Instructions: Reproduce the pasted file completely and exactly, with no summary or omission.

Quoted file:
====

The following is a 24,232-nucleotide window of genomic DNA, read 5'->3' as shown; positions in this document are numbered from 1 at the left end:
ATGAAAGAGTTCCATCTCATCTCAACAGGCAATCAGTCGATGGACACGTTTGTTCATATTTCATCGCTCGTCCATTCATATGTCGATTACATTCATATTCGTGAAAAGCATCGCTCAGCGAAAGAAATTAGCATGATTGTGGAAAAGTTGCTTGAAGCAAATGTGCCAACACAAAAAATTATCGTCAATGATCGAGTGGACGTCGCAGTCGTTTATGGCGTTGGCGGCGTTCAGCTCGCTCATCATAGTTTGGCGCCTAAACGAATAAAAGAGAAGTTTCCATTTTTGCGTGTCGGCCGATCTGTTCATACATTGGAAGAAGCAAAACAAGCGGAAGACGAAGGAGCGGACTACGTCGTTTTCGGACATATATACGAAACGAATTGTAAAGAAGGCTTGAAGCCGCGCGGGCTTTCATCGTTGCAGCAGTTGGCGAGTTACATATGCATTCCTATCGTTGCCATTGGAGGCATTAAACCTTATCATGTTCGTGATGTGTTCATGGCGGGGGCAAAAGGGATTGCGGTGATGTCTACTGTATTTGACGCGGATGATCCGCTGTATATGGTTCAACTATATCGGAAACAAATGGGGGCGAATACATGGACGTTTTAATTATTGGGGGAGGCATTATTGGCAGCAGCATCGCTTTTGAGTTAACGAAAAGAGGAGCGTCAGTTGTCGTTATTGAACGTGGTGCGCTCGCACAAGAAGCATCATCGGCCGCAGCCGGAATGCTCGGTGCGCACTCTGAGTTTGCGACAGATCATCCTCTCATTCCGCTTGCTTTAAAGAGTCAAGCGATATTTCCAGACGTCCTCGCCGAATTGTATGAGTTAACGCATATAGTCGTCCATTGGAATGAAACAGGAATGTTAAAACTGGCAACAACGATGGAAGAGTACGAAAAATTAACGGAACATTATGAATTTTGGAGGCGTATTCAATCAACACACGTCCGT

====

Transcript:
The following is a 24,232-nucleotide window of genomic DNA, read 5'->3' as shown; positions in this document are numbered from 1 at the left end:
ATGAAAGAGTTCCATCTCATCTCAACAGGCAATCAGTCGATGGACACGTTTGTTCATATTTCATCGCTCGTCCATTCATATGTCGATTACATTCATATTCGTGAAAAGCATCGCTCAGCGAAAGAAATTAGCATGATTGTGGAAAAGTTGCTTGAAGCAAATGTGCCAACACAAAAAATTATCGTCAATGATCGAGTGGACGTCGCAGTCGTTTATGGCGTTGGCGGCGTTCAGCTCGCTCATCATAGTTTGGCGCCTAAACGAATAAAAGAGAAGTTTCCATTTTTGCGTGTCGGCCGATCTGTTCATACATTGGAAGAAGCAAAACAAGCGGAAGACGAAGGAGCGGACTACGTCGTTTTCGGACATATATACGAAACGAATTGTAAAGAAGGCTTGAAGCCGCGCGGGCTTTCATCGTTGCAGCAGTTGGCGAGTTACATATGCATTCCTATCGTTGCCATTGGAGGCATTAAACCTTATCATGTTCGTGATGTGTTCATGGCGGGGGCAAAAGGGATTGCGGTGATGTCTACTGTATTTGACGCGGATGATCCGCTGTATATGGTTCAACTATATCGGAAACAAATGGGGGCGAATACATGGACGTTTTAATTATTGGGGGAGGCATTATTGGCAGCAGCATCGCTTTTGAGTTAACGAAAAGAGGAGCGTCAGTTGTCGTTATTGAACGTGGTGCGCTCGCACAAGAAGCATCATCGGCCGCAGCCGGAATGCTCGGTGCGCACTCTGAGTTTGCGACAGATCATCCTCTCATTCCGCTTGCTTTAAAGAGTCAAGCGATATTTCCAGACGTCCTCGCCGAATTGTATGAGTTAACGCATATAGTCGTCCATTGGAATGAAACAGGAATGTTAAAACTGGCAACAACGATGGAAGAGTACGAAAAATTAACGGAACATTATGAATTTTGGAGGCGTATTCAATCAACACACGTCCGT